Knowledge from Olle Garden Bed: Reasons Your Seeds Aren’t Germinating – Ollegardens website

Knowledge from Olle Garden Bed: Reasons Your Seeds Aren’t Germinating & How To Fix It

When you sow new seeds excitedly, you find that the germination rate is very low, which is very disappointing. You may even encounter problems that have no seedlings at all. You need to figure out why your seeds have not germinated. The following content also has some reference value for raised garden beds.

Fortunately, it is usually easy to find out the reason. No matter what the result, you can take many simple measures to solve the problem.

Environmental problems that cause poor seeds to germinate

The first thing you have to do is to consider environmental issues. Environmental problems are usually the most likely cause of germination. Different factors in the environment are very important for determining the degree of success of seed germination.
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The three key factors for germination of ordinary crops are how much water, oxygen and temperature they get.

1. Too little water

Seed germination usually requires water. As the seeds mature, they will dry. In order to successfully germinate, these mature seeds need to absorb a lot of water. Only when they absorb sufficient moisture, can the cell metabolic process and growth occur.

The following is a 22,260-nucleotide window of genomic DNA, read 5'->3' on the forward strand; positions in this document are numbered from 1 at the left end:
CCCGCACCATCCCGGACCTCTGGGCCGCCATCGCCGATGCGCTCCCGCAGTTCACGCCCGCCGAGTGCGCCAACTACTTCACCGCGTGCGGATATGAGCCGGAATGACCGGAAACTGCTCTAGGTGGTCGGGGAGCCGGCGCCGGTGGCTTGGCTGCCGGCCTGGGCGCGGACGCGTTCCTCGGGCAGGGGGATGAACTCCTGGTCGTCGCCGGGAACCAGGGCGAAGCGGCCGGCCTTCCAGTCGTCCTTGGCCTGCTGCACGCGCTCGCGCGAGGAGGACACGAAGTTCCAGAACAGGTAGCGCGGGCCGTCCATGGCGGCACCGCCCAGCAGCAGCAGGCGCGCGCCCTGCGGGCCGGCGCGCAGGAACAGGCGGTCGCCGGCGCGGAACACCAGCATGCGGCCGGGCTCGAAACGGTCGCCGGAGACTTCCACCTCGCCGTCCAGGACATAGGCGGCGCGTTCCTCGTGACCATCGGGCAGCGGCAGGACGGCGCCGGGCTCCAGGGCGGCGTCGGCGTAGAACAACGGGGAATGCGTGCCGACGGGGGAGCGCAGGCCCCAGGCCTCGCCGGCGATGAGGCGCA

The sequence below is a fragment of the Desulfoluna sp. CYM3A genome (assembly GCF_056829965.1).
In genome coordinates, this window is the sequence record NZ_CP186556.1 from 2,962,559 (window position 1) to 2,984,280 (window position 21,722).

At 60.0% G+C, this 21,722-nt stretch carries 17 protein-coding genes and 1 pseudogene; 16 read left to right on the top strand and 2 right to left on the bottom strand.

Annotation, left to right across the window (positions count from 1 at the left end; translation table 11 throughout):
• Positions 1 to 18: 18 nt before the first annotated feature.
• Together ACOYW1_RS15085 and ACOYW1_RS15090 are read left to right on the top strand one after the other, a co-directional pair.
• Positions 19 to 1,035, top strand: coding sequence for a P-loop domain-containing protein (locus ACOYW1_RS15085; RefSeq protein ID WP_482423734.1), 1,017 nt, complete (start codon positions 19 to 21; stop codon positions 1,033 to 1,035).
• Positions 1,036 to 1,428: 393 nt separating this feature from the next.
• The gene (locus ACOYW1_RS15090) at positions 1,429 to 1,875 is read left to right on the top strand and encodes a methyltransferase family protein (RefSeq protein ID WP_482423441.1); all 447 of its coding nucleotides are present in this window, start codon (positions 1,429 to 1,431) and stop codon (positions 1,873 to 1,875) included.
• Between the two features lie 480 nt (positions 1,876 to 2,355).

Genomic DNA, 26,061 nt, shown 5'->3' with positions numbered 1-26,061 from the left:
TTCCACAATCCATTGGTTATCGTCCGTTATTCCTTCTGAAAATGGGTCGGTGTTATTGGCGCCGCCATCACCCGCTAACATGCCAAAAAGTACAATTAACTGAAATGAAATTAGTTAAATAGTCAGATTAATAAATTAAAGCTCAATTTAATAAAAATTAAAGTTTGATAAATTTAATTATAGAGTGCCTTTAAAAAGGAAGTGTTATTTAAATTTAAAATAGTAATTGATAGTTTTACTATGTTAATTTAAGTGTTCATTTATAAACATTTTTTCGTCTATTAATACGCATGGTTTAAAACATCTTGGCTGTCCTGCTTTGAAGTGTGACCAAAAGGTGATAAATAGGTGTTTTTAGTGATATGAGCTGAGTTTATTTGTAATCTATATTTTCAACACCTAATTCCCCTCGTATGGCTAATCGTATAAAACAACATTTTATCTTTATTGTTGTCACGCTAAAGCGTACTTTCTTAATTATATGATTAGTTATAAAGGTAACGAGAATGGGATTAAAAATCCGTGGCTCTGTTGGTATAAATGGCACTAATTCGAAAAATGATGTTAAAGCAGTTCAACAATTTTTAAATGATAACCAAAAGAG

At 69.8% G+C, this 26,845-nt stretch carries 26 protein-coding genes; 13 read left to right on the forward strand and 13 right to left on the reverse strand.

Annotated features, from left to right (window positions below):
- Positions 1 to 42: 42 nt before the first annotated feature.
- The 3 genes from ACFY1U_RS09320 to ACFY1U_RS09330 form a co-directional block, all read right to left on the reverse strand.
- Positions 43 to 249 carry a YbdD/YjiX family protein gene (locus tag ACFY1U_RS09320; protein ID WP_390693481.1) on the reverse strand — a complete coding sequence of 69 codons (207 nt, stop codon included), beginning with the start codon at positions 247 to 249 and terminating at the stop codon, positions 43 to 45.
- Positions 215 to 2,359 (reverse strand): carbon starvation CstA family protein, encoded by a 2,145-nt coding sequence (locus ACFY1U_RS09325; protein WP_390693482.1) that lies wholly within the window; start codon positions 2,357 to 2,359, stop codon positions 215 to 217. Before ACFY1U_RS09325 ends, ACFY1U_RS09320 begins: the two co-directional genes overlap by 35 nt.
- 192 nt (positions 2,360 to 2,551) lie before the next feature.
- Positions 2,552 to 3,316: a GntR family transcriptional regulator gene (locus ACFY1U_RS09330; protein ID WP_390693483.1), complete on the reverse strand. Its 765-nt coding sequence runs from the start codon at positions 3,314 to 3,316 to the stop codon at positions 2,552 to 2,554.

When the seed absorbs moisture, the processes of the storage of food resources began to convert the stored food resources into a chemical substance necessary for germination.

Seeds often need water to decompose each seed coating so that the seedlings can appear.

If your germination rate is poor, this may be because you do not provide enough water for these processes. If the soil of your seed disk, container, or planting area is too dry, you should be able to see or feel this easily.

Full watering, be careful not to wash the seeds away or push them into the growth medium too deep, your seeds are likely to sprout in time.

2. Too much water

Generally speaking, the goal is to provide enough water to wet the seeds. But you don't want to soak them. Of course, the amount of water required depends on the seeds of a specific type of germination.

Excessive watering is one of the main reasons for poor germination, mottling or no existence. Too much watering can cause waterlogging and compacking, which is related to the following points. The too humid environment is also more likely to make you encounter damping problems-this article will be introduced in detail later.

If you water too much, you can recover things by dried the seed growth medium slightly. However, unfortunately, if excessive watering causes one of the other issues described below, it may be too late to save them, and you may need to start again.

3. The seeds do not get enough oxygen

The germination seeds require oxygen to metabolize until the optical formation process is taken over. Before the leaf of the seedlings develops, it mainly obtains energy from aerobic breathing.